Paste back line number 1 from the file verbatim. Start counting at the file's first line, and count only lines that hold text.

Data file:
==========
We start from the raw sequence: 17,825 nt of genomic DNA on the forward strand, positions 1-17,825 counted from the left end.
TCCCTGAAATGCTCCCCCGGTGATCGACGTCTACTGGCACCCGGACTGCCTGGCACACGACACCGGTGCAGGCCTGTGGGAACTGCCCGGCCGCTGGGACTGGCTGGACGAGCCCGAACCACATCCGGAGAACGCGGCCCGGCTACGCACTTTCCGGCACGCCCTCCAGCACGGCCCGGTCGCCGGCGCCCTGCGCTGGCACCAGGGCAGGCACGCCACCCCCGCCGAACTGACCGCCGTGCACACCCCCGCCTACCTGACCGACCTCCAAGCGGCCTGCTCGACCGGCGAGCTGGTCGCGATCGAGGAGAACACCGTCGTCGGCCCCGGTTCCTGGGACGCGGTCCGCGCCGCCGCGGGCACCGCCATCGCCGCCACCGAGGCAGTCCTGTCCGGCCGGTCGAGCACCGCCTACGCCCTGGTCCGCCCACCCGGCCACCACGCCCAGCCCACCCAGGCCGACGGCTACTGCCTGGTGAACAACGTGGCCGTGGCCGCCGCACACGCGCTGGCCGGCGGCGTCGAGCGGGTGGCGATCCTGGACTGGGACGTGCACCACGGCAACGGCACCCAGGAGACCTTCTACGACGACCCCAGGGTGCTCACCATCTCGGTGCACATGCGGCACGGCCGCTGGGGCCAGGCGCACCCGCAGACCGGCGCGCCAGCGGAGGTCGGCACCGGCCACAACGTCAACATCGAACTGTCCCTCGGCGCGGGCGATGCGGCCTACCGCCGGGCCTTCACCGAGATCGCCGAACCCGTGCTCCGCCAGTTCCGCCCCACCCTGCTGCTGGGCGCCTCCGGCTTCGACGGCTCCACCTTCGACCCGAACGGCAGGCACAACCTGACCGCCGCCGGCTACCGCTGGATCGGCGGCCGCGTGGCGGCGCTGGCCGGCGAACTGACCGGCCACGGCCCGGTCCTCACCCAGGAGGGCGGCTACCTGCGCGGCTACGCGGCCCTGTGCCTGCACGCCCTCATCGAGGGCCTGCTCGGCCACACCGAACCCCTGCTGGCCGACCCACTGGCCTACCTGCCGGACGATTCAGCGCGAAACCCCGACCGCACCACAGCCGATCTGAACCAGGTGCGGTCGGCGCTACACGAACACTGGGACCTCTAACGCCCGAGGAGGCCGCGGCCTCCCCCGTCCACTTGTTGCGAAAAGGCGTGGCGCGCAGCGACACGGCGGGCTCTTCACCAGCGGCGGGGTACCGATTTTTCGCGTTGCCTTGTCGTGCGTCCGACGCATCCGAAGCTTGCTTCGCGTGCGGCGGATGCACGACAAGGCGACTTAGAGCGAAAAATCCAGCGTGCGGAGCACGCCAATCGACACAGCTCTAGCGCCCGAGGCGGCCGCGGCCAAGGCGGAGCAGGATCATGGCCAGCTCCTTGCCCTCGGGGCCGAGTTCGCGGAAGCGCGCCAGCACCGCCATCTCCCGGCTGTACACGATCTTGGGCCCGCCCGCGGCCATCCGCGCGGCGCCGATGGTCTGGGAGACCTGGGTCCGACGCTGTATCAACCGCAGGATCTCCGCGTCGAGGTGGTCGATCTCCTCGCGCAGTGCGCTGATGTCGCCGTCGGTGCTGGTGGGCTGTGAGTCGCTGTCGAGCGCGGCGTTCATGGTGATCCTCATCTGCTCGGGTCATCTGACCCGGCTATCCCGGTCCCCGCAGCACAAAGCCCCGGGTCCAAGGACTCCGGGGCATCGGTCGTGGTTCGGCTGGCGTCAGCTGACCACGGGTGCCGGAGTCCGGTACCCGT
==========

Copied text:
We start from the raw sequence: 17,825 nt of genomic DNA on the forward strand, positions 1-17,825 counted from the left end.